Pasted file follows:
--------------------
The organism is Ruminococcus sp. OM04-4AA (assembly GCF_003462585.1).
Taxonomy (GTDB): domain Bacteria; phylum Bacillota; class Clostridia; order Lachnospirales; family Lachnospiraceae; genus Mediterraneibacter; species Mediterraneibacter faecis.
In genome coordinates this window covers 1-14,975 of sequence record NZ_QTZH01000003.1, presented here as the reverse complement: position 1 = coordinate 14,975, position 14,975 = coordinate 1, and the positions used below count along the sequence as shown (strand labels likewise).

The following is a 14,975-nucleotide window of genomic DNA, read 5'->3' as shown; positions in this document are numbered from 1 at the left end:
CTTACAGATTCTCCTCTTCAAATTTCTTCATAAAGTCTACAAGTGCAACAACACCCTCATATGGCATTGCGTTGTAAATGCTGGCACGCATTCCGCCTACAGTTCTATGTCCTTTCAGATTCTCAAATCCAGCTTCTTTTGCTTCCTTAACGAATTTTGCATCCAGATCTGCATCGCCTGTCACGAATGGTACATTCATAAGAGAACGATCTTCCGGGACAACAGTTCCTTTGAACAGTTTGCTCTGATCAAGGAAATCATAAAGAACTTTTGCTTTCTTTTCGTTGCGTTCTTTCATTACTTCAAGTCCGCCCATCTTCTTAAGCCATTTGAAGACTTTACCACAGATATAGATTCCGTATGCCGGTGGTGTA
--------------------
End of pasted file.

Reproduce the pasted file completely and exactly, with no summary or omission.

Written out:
The organism is Ruminococcus sp. OM04-4AA (assembly GCF_003462585.1).
Taxonomy (GTDB): domain Bacteria; phylum Bacillota; class Clostridia; order Lachnospirales; family Lachnospiraceae; genus Mediterraneibacter; species Mediterraneibacter faecis.
In genome coordinates this window covers 1-14,975 of sequence record NZ_QTZH01000003.1, presented here as the reverse complement: position 1 = coordinate 14,975, position 14,975 = coordinate 1, and the positions used below count along the sequence as shown (strand labels likewise).

The following is a 14,975-nucleotide window of genomic DNA, read 5'->3' as shown; positions in this document are numbered from 1 at the left end:
CTTACAGATTCTCCTCTTCAAATTTCTTCATAAAGTCTACAAGTGCAACAACACCCTCATATGGCATTGCGTTGTAAATGCTGGCACGCATTCCGCCTACAGTTCTATGTCCTTTCAGATTCTCAAATCCAGCTTCTTTTGCTTCCTTAACGAATTTTGCATCCAGATCTGCATCGCCTGTCACGAATGGTACATTCATAAGAGAACGATCTTCCGGGACAACAGTTCCTTTGAACAGTTTGCTCTGATCAAGGAAATCATAAAGAACTTTTGCTTTCTTTTCGTTGCGTTCTTTCATTACTTCAAGTCCGCCCATCTTCTTAAGCCATTTGAAGACTTTACCACAGATATAGATTCCGTATGCCGGTGGTGTA